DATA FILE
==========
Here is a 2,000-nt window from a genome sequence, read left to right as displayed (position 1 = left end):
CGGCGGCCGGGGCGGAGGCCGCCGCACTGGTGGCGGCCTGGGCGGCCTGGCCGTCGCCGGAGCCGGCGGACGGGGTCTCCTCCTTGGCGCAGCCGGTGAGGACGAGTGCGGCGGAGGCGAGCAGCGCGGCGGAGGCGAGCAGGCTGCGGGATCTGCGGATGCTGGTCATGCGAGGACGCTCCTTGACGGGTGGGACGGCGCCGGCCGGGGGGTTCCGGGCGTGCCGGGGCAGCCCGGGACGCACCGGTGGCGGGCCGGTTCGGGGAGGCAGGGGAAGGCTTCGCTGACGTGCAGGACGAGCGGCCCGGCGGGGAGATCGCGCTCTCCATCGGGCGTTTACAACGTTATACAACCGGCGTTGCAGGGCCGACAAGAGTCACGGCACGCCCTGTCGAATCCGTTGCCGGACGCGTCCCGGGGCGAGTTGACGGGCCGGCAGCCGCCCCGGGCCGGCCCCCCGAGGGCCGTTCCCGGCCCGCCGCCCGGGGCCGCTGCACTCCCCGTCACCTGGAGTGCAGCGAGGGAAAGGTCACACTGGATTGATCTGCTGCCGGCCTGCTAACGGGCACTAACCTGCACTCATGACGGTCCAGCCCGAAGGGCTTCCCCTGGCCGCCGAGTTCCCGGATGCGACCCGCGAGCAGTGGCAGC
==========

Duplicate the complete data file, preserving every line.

Here is a 2,000-nt window from a genome sequence, read left to right as displayed (position 1 = left end):
CGGCGGCCGGGGCGGAGGCCGCCGCACTGGTGGCGGCCTGGGCGGCCTGGCCGTCGCCGGAGCCGGCGGACGGGGTCTCCTCCTTGGCGCAGCCGGTGAGGACGAGTGCGGCGGAGGCGAGCAGCGCGGCGGAGGCGAGCAGGCTGCGGGATCTGCGGATGCTGGTCATGCGAGGACGCTCCTTGACGGGTGGGACGGCGCCGGCCGGGGGGTTCCGGGCGTGCCGGGGCAGCCCGGGACGCACCGGTGGCGGGCCGGTTCGGGGAGGCAGGGGAAGGCTTCGCTGACGTGCAGGACGAGCGGCCCGGCGGGGAGATCGCGCTCTCCATCGGGCGTTTACAACGTTATACAACCGGCGTTGCAGGGCCGACAAGAGTCACGGCACGCCCTGTCGAATCCGTTGCCGGACGCGTCCCGGGGCGAGTTGACGGGCCGGCAGCCGCCCCGGGCCGGCCCCCCGAGGGCCGTTCCCGGCCCGCCGCCCGGGGCCGCTGCACTCCCCGTCACCTGGAGTGCAGCGAGGGAAAGGTCACACTGGATTGATCTGCTGCCGGCCTGCTAACGGGCACTAACCTGCACTCATGACGGTCCAGCCCGAAGGGCTTCCCCTGGCCGCCGAGTTCCCGGATGCGACCCGCGAGCAGTGGCAGC